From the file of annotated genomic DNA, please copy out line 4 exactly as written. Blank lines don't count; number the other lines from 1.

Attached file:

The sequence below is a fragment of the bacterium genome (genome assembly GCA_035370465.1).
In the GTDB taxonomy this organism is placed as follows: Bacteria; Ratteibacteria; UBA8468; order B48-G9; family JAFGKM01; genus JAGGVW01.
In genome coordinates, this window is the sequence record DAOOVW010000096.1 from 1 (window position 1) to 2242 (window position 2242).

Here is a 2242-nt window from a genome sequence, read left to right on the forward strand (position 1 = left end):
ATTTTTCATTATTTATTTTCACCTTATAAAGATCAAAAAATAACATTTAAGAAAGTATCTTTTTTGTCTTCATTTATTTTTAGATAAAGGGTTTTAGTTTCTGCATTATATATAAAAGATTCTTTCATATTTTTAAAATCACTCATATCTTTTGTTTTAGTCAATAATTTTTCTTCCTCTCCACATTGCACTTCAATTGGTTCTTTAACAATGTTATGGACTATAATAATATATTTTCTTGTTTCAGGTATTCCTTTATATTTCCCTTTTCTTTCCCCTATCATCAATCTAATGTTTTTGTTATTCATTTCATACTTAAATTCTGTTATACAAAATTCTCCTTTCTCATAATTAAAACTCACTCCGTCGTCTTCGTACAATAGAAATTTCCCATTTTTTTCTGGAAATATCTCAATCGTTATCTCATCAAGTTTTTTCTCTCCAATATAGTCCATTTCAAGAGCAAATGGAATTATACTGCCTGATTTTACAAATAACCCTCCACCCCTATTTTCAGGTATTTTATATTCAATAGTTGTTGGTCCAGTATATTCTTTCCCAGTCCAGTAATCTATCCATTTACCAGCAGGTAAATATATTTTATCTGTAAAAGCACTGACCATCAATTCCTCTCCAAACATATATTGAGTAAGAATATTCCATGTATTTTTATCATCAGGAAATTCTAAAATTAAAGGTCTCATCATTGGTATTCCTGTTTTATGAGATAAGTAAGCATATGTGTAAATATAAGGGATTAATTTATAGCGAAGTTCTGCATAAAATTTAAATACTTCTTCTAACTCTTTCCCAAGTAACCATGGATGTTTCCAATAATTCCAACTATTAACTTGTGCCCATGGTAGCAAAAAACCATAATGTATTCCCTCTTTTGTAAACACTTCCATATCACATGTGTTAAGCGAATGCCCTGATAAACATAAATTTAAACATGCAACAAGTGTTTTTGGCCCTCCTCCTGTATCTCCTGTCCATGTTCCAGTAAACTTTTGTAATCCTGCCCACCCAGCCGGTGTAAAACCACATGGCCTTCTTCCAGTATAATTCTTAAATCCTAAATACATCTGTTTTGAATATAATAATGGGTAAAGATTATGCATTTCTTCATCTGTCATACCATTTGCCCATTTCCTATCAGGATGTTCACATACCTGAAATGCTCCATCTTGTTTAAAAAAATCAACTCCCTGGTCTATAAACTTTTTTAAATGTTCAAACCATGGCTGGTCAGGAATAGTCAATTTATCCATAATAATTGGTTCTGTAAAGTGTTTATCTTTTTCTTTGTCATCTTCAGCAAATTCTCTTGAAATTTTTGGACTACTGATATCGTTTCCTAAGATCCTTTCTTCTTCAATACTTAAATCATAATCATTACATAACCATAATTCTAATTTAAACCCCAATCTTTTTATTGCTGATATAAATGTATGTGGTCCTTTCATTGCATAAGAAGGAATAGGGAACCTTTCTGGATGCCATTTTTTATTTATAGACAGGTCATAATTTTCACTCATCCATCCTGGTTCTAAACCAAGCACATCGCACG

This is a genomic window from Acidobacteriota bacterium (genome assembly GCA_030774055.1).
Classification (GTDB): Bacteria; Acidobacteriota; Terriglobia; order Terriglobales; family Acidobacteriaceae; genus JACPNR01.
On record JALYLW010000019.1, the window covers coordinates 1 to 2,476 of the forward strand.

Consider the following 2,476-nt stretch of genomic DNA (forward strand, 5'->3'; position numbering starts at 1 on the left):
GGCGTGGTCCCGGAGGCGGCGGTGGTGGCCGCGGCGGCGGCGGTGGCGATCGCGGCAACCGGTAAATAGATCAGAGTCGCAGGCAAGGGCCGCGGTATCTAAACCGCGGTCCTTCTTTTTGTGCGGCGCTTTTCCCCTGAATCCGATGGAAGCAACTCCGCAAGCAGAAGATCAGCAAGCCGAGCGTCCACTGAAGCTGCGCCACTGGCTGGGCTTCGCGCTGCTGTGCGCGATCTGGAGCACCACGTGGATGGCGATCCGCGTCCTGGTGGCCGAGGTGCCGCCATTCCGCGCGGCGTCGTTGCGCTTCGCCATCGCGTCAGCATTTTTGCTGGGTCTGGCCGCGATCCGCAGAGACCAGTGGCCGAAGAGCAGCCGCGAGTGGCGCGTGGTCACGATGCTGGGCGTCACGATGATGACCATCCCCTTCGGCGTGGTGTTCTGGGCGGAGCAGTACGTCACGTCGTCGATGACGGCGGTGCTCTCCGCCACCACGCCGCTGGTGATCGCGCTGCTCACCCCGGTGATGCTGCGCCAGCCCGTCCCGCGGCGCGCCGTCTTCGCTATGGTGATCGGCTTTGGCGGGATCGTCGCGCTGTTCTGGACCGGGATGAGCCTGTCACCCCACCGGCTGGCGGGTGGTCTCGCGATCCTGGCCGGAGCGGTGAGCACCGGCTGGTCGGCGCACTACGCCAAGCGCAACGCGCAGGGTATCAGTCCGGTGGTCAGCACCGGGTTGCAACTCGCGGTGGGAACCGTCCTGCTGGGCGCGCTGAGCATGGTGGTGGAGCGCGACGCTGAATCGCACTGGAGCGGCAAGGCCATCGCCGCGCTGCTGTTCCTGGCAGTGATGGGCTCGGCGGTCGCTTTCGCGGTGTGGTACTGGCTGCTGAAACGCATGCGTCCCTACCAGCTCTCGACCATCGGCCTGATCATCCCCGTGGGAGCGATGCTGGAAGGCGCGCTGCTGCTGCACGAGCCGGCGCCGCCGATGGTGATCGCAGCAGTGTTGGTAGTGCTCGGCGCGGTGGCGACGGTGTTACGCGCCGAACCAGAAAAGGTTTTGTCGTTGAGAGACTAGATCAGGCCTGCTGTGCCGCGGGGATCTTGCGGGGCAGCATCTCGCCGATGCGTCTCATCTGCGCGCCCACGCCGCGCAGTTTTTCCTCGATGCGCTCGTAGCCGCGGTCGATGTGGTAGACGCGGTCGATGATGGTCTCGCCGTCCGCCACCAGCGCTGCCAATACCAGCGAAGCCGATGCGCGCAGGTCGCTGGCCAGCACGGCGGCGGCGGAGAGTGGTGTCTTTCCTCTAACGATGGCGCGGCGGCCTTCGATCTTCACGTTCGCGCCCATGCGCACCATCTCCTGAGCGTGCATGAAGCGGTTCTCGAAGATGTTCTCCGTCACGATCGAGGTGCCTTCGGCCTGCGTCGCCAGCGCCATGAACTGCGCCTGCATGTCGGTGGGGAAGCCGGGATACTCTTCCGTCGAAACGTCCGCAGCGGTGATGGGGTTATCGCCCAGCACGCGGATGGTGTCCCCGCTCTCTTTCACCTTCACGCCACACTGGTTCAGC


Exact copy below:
Here is a 2242-nt window from a genome sequence, read left to right on the forward strand (position 1 = left end):